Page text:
19:55 GMT +328 February 2017
    Lord of the Rings: The Two Towers film

    Russia's Top Search Engine Yandex Launches Elvish Translation Service

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    The largest Russian search engine Yandex can now translate to and from Sindarin, a fictional language spoken by Elves in Tolkien’s Lord of the Rings series.

    Those who watched the Lord of the Rings series remember hearing Elves talk to each other in their own language. Fortunately we had subtitles underneath to understand what the Elves were talking about.

    Now with the help of Yandex one can learn to understand Elvish. The Russian internet company that operates the most popular search engine in the Russian-speaking world launched the translation function from Elvish to mark Tolkien's birthday.

    Sindarin is written in Tengwar, an ancient Elvish alphabet. Tolkien, apparently, based some of the grammar and phonetics of Sindarin on Welsh and other Celtic dialects. The fictional language was also influenced by Old English and Old Norse, spoken by inhabitants of present-day Scandinavia more than 1,000-years ago.

    Yandex launched its translating service in full beta-version in June of 2012. At that time the service only had three available languages — English, Russian and Ukrainian. Since then, Yandex expanded its translating service to 66 different languages.

    What's next? Should we expect Yandex to include Troll and Orc grunts any time soon?     


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    Sindarin, Elvish language, translation, Yandex, Russia
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    • Andreas Koppa
      Yandex translator is really good and has much more options than Bing and Google translators.
    • avatar
      I must repost the FB comment here it is spot on!
      Pamela Storer
      Welsh and "other" Celtic dialects.

      OK. First, Welsh is NOT a "dialect" ok?.
      A dialect is "A regional or social variety of a language distinguished by pronunciation, grammar, or vocabulary, especially a variety of speech differing from the standard literary language or speech pattern of the culture in which it exists: Cockney is a dialect of English. [Cockney is English as spoken by people born and living in inner London].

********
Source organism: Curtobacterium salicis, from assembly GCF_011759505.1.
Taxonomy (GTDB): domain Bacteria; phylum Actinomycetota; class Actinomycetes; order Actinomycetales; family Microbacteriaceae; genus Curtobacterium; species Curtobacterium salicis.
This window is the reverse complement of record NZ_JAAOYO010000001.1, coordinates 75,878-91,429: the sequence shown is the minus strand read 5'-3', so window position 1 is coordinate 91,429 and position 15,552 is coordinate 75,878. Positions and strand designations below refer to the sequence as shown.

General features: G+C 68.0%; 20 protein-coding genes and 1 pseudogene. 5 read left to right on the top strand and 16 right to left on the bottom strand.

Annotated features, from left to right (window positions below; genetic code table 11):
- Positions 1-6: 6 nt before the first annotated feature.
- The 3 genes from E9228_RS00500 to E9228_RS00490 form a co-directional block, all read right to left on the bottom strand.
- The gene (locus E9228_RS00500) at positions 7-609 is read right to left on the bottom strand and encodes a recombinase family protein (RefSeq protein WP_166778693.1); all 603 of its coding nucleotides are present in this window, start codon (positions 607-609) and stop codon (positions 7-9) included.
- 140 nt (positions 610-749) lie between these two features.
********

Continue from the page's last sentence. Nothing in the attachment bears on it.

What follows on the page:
Welsh is a separate language, for example, to say "It's a beautiful day" in Welsh is
      "Mae'n Diwrnod hyfryd". Not exactly a dialect.
      Second, there is no such thing as "other Celtic". So called "Celts" are NOT a homogeneous racial group. Recent DNA analysis has proven this, let alone totally different languages, histories, physiologies, myths and so forth.

      Much of Tolkeins' Elvish is based on Welsh, with a fair bit of Old Norse and Old English derieved from Scandinavian thrown in.
      Once again Sputnik - sloppy use of English, lack of research.
      Try Harder !!
    • avatar
      I wonder what's next...Klingon? :0
    • Andreas Koppain reply tomichael(Show commentHide comment)
      michael, Yes I saw the post and thought she was right. But aside from that, she mentions Cockney. For those interested to know how crazy is the Cockney slang and weird the Cockney people is, take a look at this link: www.cockneyrhymingslang.co.uk
      As a matter of fact, the first time I heard Cockney near Victoria Station in London (too far away from the East End of London) I thought the guy was drunk :)
      Don't miss this link: www.cockneyrhymingslang.co.uk/cockney_translator
    • avatar
      michaelin reply toAndreas Koppa(Show commentHide comment)
      Andreas, as they say, travels broadens the mind.:)
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